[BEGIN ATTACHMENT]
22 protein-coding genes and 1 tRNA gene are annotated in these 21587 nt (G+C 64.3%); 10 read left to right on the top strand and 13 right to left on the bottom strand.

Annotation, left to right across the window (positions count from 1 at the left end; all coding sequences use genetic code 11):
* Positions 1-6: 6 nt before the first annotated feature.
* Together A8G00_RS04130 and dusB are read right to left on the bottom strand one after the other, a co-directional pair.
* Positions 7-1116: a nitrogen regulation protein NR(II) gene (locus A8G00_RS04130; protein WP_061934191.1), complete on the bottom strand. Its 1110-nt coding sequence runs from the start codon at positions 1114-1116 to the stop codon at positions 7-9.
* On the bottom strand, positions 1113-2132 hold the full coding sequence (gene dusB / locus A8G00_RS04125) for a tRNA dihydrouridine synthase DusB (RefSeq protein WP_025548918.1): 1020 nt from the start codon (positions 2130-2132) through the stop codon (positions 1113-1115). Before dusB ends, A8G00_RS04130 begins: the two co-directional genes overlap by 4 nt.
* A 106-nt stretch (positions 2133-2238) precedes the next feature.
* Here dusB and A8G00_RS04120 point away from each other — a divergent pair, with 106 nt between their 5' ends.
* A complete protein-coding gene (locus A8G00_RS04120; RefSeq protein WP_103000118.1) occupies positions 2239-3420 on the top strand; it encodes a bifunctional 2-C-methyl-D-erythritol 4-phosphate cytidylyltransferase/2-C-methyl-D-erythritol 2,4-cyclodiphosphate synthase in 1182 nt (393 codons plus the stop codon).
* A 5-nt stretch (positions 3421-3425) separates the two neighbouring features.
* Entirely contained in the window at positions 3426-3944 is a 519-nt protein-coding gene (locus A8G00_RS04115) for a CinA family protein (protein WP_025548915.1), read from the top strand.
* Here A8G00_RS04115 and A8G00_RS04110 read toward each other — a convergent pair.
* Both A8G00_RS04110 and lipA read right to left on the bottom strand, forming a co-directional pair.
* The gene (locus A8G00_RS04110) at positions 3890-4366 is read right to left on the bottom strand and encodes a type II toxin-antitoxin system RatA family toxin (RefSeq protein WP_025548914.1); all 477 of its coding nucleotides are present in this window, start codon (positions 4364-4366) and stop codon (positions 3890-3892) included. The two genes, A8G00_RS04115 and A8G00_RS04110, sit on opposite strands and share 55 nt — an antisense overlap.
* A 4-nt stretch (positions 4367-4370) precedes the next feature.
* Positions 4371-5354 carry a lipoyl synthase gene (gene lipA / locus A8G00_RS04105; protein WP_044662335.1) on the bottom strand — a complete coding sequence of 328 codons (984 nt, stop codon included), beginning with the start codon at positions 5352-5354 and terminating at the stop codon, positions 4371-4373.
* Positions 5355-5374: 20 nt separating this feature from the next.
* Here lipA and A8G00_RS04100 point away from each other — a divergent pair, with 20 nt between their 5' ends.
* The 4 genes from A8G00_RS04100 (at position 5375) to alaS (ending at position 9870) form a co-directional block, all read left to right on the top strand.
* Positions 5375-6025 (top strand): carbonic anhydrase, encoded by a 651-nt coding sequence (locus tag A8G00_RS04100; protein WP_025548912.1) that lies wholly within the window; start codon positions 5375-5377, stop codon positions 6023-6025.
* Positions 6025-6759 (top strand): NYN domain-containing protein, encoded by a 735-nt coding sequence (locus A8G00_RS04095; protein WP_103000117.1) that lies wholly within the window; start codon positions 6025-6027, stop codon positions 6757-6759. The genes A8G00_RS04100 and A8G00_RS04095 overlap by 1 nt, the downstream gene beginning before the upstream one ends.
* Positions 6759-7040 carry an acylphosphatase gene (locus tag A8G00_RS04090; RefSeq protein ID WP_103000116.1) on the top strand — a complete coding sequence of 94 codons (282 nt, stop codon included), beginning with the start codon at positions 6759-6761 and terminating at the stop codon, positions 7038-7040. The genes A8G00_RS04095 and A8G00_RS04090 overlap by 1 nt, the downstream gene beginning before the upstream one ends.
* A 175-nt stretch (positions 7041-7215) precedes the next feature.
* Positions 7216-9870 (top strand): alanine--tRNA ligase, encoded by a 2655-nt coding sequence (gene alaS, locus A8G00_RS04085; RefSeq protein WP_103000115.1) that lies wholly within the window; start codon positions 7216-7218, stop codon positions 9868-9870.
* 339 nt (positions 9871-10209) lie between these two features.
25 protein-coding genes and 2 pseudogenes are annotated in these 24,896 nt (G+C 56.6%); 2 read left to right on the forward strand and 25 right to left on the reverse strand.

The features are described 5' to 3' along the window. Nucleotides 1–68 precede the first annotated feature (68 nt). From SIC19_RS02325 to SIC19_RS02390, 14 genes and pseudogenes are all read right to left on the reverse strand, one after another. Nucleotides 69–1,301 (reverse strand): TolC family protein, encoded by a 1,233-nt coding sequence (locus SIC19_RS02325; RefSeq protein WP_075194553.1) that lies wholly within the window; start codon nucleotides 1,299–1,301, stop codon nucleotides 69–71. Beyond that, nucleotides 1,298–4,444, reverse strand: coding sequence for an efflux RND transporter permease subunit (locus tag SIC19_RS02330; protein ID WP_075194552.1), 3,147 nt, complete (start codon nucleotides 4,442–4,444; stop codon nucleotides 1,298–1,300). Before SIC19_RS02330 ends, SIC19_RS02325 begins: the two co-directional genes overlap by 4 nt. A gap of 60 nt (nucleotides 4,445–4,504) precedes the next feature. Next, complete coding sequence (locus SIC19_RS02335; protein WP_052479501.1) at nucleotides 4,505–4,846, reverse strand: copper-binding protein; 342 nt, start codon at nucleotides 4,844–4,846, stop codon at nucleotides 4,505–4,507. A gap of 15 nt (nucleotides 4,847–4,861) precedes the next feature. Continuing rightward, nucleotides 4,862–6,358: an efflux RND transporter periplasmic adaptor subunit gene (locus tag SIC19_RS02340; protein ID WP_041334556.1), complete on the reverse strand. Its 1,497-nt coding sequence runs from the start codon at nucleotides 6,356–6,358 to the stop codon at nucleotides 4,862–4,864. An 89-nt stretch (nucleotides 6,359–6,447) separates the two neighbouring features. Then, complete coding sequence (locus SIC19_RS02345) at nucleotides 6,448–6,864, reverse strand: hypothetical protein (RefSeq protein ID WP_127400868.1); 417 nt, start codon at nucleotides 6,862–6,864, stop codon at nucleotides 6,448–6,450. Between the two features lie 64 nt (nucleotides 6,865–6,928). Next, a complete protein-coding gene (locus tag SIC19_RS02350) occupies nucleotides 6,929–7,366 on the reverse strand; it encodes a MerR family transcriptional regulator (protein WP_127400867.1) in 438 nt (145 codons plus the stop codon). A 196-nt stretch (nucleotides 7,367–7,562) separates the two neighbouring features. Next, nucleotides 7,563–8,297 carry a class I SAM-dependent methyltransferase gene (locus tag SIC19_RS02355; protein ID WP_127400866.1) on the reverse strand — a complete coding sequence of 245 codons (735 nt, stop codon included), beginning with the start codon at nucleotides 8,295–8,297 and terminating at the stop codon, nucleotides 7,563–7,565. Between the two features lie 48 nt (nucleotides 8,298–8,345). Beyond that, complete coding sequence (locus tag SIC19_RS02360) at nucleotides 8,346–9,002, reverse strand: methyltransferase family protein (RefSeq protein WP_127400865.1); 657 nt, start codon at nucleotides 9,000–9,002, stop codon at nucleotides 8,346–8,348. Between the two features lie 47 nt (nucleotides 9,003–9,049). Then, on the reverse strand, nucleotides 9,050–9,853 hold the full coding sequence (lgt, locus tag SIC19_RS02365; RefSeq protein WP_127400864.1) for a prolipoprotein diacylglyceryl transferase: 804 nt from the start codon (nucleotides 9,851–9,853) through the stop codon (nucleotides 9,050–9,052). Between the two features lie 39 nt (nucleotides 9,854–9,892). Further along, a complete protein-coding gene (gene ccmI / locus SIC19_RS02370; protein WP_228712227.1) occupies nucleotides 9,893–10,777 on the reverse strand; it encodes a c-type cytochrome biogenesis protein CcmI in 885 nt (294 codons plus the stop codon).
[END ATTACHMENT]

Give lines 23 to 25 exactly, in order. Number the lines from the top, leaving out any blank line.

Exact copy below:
* A 175-nt stretch (positions 7041-7215) precedes the next feature.
* Positions 7216-9870 (top strand): alanine--tRNA ligase, encoded by a 2655-nt coding sequence (gene alaS, locus A8G00_RS04085; RefSeq protein WP_103000115.1) that lies wholly within the window; start codon positions 7216-7218, stop codon positions 9868-9870.
* 339 nt (positions 9871-10209) lie between these two features.